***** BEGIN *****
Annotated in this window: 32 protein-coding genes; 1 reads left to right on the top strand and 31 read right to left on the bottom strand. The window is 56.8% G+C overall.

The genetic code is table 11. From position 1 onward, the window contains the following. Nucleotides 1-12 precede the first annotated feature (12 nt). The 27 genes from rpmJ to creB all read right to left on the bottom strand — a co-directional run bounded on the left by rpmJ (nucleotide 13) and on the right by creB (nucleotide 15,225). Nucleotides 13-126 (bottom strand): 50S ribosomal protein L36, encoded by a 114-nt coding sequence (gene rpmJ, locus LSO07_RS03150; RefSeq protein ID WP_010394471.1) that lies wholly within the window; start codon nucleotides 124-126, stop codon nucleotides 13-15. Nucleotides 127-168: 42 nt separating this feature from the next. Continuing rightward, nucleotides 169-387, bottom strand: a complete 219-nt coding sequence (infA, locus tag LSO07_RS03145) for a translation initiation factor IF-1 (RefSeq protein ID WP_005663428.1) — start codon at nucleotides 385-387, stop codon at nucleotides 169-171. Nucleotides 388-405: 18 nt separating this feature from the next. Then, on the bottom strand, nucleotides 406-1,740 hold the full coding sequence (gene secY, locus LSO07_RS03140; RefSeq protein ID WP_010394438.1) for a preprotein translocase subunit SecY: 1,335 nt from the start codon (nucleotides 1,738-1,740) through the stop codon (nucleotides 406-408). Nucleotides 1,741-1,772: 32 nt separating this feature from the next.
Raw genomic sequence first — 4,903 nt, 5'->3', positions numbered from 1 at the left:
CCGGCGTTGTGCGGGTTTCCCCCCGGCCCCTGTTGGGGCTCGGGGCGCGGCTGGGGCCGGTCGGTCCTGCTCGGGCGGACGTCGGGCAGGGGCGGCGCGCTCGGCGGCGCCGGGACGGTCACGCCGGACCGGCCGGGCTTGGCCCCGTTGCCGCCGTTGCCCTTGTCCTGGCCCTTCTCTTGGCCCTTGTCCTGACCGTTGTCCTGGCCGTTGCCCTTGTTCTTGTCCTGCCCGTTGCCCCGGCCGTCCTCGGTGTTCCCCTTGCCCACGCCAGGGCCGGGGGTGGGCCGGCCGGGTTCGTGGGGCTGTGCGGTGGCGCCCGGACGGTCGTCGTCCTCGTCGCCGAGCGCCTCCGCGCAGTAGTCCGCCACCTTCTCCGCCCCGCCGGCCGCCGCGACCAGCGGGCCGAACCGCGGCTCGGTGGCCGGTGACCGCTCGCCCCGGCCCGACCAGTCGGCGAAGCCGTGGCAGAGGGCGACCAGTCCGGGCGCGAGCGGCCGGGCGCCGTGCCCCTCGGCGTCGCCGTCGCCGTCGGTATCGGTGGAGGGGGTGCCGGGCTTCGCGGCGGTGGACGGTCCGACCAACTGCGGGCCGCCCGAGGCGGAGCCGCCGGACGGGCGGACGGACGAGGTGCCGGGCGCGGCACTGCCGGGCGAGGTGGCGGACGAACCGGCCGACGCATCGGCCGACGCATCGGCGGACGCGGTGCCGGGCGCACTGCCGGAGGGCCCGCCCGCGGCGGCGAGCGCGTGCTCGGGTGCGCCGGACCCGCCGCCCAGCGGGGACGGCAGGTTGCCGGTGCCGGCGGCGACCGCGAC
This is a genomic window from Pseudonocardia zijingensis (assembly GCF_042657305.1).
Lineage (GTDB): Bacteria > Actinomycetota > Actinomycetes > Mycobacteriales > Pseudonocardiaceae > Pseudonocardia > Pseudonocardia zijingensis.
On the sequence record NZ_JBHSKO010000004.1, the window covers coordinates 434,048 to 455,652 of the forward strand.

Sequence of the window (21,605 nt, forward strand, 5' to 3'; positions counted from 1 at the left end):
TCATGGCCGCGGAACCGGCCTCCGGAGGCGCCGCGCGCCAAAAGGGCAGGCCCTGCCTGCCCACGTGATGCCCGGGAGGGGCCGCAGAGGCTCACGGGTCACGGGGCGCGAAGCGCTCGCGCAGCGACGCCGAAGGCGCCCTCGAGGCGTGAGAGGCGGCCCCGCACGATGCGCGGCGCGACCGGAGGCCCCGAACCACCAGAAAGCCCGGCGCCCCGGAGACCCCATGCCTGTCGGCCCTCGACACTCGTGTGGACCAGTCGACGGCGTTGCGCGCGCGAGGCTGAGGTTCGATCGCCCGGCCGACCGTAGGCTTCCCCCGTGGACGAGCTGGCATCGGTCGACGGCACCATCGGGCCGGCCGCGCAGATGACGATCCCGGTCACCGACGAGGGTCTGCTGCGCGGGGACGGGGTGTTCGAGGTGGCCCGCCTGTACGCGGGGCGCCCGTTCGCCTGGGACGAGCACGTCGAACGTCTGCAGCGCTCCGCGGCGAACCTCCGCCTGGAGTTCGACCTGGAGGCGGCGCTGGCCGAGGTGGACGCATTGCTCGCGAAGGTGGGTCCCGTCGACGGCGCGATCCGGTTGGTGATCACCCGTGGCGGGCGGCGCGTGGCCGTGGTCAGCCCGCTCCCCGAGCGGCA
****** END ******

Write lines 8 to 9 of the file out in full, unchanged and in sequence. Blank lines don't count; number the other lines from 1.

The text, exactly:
Sequence of the window (21,605 nt, forward strand, 5' to 3'; positions counted from 1 at the left end):
TCATGGCCGCGGAACCGGCCTCCGGAGGCGCCGCGCGCCAAAAGGGCAGGCCCTGCCTGCCCACGTGATGCCCGGGAGGGGCCGCAGAGGCTCACGGGTCACGGGGCGCGAAGCGCTCGCGCAGCGACGCCGAAGGCGCCCTCGAGGCGTGAGAGGCGGCCCCGCACGATGCGCGGCGCGACCGGAGGCCCCGAACCACCAGAAAGCCCGGCGCCCCGGAGACCCCATGCCTGTCGGCCCTCGACACTCGTGTGGACCAGTCGACGGCGTTGCGCGCGCGAGGCTGAGGTTCGATCGCCCGGCCGACCGTAGGCTTCCCCCGTGGACGAGCTGGCATCGGTCGACGGCACCATCGGGCCGGCCGCGCAGATGACGATCCCGGTCACCGACGAGGGTCTGCTGCGCGGGGACGGGGTGTTCGAGGTGGCCCGCCTGTACGCGGGGCGCCCGTTCGCCTGGGACGAGCACGTCGAACGTCTGCAGCGCTCCGCGGCGAACCTCCGCCTGGAGTTCGACCTGGAGGCGGCGCTGGCCGAGGTGGACGCATTGCTCGCGAAGGTGGGTCCCGTCGACGGCGCGATCCGGTTGGTGATCACCCGTGGCGGGCGGCGCGTGGCCGTGGTCAGCCCGCTCCCCGAGCGGCA